The Effects of Primary Prevention Policies on Mortality from Motor-Vehicle Crashes among Children in the United States

Every year, 4500 children die in motor-vehicle crashes in the United States, with estimated costs of more than $40,000 and $240 billion in productivity losses. The majority of deaths and injuries are associated with improper use of restraint devices, alcohol, high speeds, and built environments. This is a retrospective study using U.S. panel data from 1997 through 2005. Data sources included the Fatality Analysis Reporting System, the Insurance Institute for Highway Safety, the U.S. Census Bureau, the Atlas of Presidential Elections, and the U.S. Bureau of Labor Statistics. This study used conditional fixed effects negative binomial regression to analyze the effect of the covariates on mortality by state and year. A total of 32,893 children died in motor-vehicle crashes (MVCs). States that allowed fines greater than $50 for lack of restraint use experienced significant reductions in mortality as well as states with laws allowing the use of red light cameras. Graduated licensing programs requiring a minimum age of 16 for the intermediate-level experienced mortality reductions as much as 90% compared with a minimum age of 14. Higher posted speeds were associated with higher mortality rates, particularly on local roads. This research focuses on the effects injury prevention laws have on mortality, but not on how effectively these laws are implemented and/or enforced. Results may be useful to policy-makers and public health practitioners involved in injury prevention and public health. Design appropriate education and training programs in road safety, implement effective road safety interventions and improve traffic safety legislation.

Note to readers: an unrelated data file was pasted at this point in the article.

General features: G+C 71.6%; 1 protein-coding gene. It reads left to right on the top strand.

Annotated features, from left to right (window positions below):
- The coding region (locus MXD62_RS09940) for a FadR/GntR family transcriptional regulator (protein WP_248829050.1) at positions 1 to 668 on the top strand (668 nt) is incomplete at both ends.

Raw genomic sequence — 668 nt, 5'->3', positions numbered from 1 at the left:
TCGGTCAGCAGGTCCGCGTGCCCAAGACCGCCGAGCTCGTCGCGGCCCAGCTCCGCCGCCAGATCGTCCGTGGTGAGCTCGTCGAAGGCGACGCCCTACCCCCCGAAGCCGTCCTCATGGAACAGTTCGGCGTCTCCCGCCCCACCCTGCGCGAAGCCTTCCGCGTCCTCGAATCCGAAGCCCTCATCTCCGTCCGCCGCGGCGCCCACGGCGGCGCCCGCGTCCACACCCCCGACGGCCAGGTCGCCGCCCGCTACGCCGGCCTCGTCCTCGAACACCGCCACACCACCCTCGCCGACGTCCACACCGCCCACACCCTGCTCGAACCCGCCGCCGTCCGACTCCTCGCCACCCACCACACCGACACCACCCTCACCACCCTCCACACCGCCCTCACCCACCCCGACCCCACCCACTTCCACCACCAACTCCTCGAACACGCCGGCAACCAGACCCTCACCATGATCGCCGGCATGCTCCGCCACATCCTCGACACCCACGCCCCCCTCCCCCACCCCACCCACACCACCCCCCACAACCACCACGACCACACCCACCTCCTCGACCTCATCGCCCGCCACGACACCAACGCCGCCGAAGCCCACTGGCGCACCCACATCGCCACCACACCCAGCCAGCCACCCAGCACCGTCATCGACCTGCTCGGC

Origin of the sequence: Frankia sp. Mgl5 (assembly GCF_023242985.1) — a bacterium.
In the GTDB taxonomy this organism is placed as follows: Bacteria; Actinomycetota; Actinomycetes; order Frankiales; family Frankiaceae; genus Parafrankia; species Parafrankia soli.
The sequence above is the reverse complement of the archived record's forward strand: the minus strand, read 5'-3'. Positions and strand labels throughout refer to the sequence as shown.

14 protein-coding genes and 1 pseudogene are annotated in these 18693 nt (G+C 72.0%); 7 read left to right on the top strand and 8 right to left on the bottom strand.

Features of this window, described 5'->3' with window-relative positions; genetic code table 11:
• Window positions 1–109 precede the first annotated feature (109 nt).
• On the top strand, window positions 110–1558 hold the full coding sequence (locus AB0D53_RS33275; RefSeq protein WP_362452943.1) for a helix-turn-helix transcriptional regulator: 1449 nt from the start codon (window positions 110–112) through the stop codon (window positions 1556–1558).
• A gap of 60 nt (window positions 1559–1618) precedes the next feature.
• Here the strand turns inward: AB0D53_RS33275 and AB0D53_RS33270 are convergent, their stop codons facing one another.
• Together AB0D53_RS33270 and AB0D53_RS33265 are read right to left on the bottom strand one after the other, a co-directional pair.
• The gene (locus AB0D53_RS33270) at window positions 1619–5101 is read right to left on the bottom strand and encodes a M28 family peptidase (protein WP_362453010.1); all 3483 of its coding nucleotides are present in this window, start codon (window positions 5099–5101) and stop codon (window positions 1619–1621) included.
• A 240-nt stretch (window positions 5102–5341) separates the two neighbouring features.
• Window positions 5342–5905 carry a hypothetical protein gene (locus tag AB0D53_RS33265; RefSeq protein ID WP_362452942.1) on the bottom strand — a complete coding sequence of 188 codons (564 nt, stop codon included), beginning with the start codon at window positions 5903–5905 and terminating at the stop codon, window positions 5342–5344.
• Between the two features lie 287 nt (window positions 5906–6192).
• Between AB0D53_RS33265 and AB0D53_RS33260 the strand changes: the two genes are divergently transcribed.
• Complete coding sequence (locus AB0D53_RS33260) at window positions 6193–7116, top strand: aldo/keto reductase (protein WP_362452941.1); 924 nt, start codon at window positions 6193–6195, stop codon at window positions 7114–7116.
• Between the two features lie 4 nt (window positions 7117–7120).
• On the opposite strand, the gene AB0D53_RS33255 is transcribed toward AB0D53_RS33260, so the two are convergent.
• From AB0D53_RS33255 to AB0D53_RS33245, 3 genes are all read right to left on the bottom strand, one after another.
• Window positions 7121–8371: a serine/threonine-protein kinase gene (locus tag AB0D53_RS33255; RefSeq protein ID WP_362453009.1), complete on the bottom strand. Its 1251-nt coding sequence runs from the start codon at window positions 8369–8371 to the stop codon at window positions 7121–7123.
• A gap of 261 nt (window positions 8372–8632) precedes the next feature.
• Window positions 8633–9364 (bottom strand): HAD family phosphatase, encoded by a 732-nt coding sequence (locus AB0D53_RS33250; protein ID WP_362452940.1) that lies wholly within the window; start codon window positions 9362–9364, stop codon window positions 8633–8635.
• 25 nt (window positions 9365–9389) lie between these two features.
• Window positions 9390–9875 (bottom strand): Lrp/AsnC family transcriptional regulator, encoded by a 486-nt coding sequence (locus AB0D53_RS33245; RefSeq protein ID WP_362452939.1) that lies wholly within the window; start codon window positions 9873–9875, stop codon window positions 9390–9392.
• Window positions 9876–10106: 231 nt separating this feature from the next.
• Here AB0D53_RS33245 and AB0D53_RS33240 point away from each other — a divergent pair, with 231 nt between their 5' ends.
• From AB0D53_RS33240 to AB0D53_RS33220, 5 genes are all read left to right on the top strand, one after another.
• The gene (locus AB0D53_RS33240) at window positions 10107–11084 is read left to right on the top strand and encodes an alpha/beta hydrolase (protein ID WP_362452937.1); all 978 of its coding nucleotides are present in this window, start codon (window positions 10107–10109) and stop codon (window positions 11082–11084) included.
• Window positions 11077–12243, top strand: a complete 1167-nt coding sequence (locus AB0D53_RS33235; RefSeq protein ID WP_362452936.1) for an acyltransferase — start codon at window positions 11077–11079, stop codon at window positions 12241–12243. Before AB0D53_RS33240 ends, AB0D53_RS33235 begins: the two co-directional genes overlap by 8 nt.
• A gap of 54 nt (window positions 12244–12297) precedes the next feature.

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  • Accession Number: 01675760
  • Record Type: Publication
  • Files: TRIS
  • Created Date: Jul 12 2018 3:03PM